Confident Bulls head west

Confident Bulls head west

Harrison Friswell fires away a pass.

The trip to the irrigated flatlands of Griffith engendered a sense of dread in the local rugby fraternity not so long ago, but tomorrow Tumut will head into their clash against the Blacks full of confidence.

For so long a powerhouse in the Southern Inland Rugby Union competition, Griffith has fallen on hard times in 2017 and are winless after 10 rounds of action.

In a role-reversal to just a few years ago, MIA neighbour Leeton has risen to the top of the competition standings while Griffith props up every other team.

However, Tumut five-eighth Harrison Friswell said his team would not be taking the Blacks lightly.

“We won’t be thinking ‘oh, it’s Griffith, we’re in for an easy game’,” Friswell said. “It’ll be tough over there and we know we have a job to do.”

The UK import said the Bulls would be focussed on implementing a relatively new game-plan that has gradually evolved as the year progressed.

Friswell was one of a host of new faces to come into the Tumut line-up at the start of the season and its taken a while for the team to click and to find a strategy to suit the personnel.

Friswell believes Tumut has now settled on a possession-style of football that gives them a real shot at overthrowing competition pacesetters Leeton and Waratahs.

“Earlier in the year I was kicking the ball away when we were in our half, playing for field position,” Friswell said.

“But we’re at our best when we have the ball in hand and use it. I now know we have the players that can look after the ball and build phases.

“That really hit home late in the match against Waratahs.”

Down 38-12 against the Wagga team at Conolly Park a fortnight ago, the Bulls finished with a rush to eventually fall just 38-33 following a 15-minute period of expansive, free-flowing rugby.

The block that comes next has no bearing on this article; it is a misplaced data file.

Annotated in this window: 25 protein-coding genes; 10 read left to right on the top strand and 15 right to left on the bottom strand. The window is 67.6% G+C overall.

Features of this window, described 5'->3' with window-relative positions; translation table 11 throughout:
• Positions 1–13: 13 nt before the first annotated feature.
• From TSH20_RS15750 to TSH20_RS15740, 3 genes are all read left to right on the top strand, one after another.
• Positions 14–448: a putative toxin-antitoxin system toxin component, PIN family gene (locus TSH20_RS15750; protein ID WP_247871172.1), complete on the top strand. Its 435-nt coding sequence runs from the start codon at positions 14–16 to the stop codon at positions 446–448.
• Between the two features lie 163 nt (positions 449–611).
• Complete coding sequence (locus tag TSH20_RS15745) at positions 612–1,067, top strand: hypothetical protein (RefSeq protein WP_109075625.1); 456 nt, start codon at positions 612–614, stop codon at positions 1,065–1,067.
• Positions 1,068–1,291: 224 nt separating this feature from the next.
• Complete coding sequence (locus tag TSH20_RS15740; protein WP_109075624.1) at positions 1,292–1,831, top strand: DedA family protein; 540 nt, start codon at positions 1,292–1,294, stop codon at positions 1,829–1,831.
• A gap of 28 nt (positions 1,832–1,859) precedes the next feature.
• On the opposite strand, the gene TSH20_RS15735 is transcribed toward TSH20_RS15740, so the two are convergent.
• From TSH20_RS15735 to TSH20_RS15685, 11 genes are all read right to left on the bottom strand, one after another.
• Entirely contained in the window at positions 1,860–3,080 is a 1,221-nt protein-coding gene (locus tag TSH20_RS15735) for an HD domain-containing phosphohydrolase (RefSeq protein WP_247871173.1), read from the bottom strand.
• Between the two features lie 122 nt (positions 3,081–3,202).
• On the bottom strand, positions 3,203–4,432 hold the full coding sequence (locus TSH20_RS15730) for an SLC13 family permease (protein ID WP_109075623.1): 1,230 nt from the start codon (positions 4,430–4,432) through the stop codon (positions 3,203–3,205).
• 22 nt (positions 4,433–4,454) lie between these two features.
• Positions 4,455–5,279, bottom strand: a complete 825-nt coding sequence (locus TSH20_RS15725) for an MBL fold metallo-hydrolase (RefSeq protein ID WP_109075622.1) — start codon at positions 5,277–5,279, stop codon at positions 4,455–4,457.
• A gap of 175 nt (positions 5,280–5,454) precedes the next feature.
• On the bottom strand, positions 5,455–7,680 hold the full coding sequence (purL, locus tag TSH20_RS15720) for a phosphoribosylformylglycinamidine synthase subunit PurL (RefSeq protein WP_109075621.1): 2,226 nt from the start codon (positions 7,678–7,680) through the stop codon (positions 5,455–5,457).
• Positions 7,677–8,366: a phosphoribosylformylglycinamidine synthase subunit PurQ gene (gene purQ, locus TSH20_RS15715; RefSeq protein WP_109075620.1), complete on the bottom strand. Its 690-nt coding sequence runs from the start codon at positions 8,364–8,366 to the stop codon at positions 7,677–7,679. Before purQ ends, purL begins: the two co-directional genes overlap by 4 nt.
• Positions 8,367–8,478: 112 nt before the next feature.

That’s the style that can help Tumut bridge the gap to the SIRU frontrunners, according to Friswell.

“We have the best outside back in the competition in Josef Glamuzina and Joe Reynolds is also a tryscoring machine. They’ve really been tearing it up,” Friswell said.

“We’ve been able to create space out wide in the past couple of matches after maintaining the ball for multiple phases and the points have come.

“I think that’s the style that gives us the best chance of winning.”

The English five-eighth has enjoyed his time at Tumut and said SIRU provides a different type of rugby than the game he was used to in the northern hemisphere.

A player who always appears to have time on his side, Friswell straightens an attack better than most stand-offs and as he’s started to hit his straps, so too have players outside him begun to prosper.

“Early on I found it quite difficult to adjust,” Friswell said. “The rugby here is a lot different, a lot faster and a bit more expansive.

“But I think over the past few games I’ve been managing the game better, getting our forwards over the gain-line and releasing our outside backs.”

Away from the field, Friswell said he’s adjusted easily to life in Australia.

He works out at Adjungbilly with John Kingwell, part of the famous 1988 Tumut premiership-winning team.

“It’s a dream come true playing rugby out here, and working with John has been great as well,” Friswell said.

“He’s right into the Bulls.”

Tumut have made a couple of changes to the team that thrashed CSU 63-10, with Morgan Grivas to start the game at prop, replacing Joe Ioane.

Former Tumbarumba Green Will McLennan-Dye has been rewarded for his form in the seconds by being named on the wing.